Looking at past reviews of books of literary criticism and food, I was struck by Choice's comments on a text published a mere fifteen years ago: “Even a quick review of contemporary volumes on food and literary criticism reveals a sort of sheepish, amused treatment of the subject, as if it were too light a topic to explore in a really serious book.”1 From this perspective, the relevance of food in literary studies as well as most other fields is worth noting. This special issue on the intersection between utopian studies and food studies certainly provides a case in point. But as it is a relatively new field, there remain broad avenues open for exploration. Alison Carruth's Global Appetites: American Power and the Literature of Food takes up just such an exploration.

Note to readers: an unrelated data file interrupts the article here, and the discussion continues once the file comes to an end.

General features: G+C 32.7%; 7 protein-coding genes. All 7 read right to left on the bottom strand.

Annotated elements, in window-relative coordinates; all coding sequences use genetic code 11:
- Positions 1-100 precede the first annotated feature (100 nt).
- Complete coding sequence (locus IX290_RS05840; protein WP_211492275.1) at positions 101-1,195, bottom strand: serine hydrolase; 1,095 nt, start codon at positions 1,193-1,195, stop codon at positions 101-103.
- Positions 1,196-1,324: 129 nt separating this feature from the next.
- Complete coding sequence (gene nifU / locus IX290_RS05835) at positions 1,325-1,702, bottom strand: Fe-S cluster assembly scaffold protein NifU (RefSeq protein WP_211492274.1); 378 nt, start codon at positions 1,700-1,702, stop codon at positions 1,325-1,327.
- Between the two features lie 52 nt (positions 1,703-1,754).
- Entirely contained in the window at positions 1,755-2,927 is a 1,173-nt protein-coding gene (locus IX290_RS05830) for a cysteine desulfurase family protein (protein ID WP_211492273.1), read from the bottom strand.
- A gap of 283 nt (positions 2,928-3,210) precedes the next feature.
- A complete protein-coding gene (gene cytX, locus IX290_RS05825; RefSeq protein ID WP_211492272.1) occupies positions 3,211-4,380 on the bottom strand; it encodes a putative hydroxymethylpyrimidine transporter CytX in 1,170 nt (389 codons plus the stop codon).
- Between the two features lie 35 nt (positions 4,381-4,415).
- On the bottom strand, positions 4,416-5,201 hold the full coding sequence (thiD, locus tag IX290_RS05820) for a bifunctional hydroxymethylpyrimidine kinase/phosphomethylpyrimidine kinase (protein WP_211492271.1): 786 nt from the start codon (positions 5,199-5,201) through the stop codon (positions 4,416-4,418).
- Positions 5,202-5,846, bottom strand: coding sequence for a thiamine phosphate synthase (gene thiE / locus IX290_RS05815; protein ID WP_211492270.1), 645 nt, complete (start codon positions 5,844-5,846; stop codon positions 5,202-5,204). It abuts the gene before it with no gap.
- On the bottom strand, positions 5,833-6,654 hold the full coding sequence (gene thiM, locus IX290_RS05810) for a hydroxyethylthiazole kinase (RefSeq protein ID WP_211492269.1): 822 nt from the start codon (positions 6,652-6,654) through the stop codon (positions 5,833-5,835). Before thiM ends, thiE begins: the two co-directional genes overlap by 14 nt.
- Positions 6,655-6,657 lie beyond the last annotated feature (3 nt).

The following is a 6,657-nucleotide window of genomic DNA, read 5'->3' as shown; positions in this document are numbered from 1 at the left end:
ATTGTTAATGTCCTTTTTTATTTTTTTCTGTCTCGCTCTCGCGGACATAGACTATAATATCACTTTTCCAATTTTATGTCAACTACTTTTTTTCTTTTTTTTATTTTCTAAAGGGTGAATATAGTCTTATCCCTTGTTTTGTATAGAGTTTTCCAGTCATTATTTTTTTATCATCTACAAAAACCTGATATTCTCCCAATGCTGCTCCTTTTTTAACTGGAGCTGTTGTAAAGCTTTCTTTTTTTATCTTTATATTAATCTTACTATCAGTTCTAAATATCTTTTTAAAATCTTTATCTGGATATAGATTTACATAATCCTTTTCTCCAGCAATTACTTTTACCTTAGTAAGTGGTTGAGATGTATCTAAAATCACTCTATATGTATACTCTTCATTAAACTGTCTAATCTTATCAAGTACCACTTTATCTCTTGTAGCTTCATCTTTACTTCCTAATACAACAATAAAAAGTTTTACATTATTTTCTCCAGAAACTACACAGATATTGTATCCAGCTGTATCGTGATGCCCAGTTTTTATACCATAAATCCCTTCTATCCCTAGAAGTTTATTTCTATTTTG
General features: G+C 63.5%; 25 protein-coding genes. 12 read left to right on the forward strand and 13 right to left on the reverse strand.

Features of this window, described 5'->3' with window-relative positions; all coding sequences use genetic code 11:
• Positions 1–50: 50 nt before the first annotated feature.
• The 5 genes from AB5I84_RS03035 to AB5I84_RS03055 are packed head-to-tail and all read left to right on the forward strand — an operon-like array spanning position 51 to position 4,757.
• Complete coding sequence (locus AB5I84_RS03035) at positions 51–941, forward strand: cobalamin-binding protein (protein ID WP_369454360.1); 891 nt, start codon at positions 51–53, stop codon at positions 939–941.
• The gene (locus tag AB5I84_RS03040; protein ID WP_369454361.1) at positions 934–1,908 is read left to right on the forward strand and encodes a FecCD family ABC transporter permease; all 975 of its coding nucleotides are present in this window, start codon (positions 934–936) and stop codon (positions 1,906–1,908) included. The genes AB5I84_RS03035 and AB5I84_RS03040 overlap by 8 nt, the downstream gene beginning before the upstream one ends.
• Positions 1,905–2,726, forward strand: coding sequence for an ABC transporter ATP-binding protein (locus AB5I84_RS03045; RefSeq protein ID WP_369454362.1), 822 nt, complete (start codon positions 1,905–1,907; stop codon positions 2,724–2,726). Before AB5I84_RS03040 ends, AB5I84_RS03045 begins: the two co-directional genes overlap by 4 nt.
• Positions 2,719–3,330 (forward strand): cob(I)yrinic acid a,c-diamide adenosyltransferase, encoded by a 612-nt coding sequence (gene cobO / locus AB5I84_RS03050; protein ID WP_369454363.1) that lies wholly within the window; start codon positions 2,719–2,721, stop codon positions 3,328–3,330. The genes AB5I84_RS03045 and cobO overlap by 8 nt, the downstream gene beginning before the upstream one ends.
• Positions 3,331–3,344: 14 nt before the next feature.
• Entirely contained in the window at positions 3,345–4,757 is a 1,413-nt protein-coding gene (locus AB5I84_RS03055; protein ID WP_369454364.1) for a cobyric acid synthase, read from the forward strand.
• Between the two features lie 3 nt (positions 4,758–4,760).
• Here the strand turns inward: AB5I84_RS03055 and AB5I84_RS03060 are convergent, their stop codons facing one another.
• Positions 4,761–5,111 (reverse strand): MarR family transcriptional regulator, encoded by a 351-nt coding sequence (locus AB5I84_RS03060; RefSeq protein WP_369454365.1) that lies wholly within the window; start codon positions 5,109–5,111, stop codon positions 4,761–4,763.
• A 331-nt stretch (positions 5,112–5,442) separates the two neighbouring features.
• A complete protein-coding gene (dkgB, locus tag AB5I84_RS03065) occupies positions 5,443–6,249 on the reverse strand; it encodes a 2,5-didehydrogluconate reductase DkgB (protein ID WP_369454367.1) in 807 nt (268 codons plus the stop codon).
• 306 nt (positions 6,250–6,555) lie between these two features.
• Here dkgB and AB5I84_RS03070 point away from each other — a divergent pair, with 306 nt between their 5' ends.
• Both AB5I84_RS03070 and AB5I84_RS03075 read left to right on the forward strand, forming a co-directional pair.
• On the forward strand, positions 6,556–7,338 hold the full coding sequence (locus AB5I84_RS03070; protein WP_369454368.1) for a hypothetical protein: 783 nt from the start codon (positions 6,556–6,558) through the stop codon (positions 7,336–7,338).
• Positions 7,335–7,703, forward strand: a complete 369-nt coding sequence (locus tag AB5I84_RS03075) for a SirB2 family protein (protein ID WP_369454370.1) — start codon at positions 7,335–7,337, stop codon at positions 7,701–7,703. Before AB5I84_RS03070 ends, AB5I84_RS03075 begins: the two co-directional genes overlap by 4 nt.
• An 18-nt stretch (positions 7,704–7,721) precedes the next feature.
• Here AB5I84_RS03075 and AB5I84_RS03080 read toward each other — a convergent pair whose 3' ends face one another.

Global Appetites analyzes the geopolitics of food in American literature of the twentieth and twenty-first centuries,...

You do not currently have access to this content.